Stubbing out thoughts of smoking leads smokers to end up smoking more

Try not to think of a white bear and what happens? You end up thinking of a white bear. This idea that suppressing thoughts makes them rebound stronger is well-established in psychology [pdf]. Now James Erskine and his co-workers have shown that the same or a similar process can lead behaviours to rebound too.

Eighty-five smokers (average age 31), none of whom were currently trying to quit, were divided into three groups for three weeks. One group was instructed to spend the middle week avoiding and suppressing all smoking-related thoughts. The second group were to think about smoking as much as they could during that second week; the third group acted as controls and didn't suppress or encourage smoking-related thoughts. Participants in all groups kept daily diaries of how much they smoked, their stress levels and how much they'd attempted to suppress smoking-related thoughts.

The main finding was that smokers in the suppression group smoked less than others during the middle week while they were suppressing smoking-related thoughts, but ended up smoking significantly more than the other smokers in the final week. In other words, trying to avoid thinking about smoking had a short term benefit but ultimately led to more smoking later on.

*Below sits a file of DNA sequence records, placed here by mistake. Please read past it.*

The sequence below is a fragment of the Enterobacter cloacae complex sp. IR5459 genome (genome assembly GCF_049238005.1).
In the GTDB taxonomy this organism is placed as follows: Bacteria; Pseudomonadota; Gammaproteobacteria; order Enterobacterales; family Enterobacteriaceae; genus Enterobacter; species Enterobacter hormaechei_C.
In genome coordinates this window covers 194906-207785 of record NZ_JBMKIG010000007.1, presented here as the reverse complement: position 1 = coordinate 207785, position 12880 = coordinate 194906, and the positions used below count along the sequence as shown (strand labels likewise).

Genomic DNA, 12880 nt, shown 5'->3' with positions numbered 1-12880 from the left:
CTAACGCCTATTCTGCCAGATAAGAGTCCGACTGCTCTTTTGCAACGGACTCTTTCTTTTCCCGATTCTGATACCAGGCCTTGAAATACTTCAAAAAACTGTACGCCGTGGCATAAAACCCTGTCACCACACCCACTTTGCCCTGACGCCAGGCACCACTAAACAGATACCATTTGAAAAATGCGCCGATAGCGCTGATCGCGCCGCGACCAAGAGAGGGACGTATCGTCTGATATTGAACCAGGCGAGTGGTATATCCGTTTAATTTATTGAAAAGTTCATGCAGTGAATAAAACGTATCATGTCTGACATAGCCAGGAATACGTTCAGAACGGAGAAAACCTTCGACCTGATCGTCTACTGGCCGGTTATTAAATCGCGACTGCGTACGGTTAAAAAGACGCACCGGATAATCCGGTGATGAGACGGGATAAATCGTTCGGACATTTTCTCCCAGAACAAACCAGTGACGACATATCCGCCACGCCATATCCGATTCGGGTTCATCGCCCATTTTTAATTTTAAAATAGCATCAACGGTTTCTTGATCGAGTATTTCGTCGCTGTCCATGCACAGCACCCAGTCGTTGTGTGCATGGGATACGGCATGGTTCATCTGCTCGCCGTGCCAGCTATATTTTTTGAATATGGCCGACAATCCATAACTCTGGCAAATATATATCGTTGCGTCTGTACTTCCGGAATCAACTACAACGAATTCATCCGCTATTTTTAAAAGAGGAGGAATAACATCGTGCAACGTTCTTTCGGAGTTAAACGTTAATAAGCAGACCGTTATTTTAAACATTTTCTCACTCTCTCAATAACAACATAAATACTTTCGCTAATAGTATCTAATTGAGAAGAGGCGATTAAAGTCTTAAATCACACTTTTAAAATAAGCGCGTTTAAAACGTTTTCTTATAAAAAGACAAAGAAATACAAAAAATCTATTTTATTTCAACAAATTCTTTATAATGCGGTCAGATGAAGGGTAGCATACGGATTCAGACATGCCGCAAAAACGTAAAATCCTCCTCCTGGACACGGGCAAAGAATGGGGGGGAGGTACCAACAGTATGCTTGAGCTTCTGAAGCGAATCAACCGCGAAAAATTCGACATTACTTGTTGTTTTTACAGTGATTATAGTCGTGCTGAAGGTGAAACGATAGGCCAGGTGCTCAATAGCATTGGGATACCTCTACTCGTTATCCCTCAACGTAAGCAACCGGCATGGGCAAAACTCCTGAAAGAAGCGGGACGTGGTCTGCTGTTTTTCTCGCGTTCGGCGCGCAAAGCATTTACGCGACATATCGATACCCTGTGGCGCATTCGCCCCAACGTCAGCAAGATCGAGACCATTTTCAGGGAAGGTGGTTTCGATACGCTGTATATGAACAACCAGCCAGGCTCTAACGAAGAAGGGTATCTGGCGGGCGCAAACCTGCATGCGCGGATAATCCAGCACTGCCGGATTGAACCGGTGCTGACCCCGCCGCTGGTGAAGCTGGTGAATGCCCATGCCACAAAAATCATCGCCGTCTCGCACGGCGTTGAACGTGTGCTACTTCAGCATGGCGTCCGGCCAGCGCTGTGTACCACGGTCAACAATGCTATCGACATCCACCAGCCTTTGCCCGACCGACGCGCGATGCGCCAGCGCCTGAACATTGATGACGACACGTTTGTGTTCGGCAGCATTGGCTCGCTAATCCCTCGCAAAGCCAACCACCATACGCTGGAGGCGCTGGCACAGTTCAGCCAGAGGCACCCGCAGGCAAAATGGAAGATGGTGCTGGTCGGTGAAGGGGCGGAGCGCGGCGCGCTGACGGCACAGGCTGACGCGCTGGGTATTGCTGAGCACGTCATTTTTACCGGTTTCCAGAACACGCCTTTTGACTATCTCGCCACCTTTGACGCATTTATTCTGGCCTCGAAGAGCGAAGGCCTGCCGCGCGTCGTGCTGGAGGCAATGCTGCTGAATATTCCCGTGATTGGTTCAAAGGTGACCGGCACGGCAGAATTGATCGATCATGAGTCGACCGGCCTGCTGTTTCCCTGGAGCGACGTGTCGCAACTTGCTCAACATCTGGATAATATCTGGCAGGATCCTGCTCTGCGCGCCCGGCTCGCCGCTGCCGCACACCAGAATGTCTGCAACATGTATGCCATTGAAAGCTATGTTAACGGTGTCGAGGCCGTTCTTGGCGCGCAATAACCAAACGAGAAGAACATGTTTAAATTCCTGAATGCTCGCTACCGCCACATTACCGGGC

Erskine and his colleagues said this short-term benefit of thought suppression was 'troublesome' and could lead smokers to believe mistakenly that the strategy was beneficial.

Another finding to emerge was that smokers from all three groups who suppressed more smoking-related thoughts (as recorded in their evening diaries) tended to have a history of more failed attempts to quit smoking.

'Thought suppression may be more harmful than previously believed,' the researchers concluded. 'Our findings are especially relevant to populations that seek to control behaviours on an ongoing basis (e.g. addicts), but are also relevant to any individuals attempting to control their desires, thoughts, and behaviours.'

This new study comes after an earlier report by James Erskine, in which suppressing thoughts of chocolate led participants to eat more chocolate.

ResearchBlogging.orgErskine JA, Georgiou GJ, & Kvavilashvili L (2010). I Suppress, Therefore I Smoke: Effects of Thought Suppression on Smoking Behavior. Psychological science : a journal of the American Psychological Society / APS PMID: 20660892

Thanks to George Georgiou at the University of Hertfordshire who tipped the Digest off about this new research.
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1 comment for "Stubbing out thoughts of smoking leads smokers to end up smoking more"

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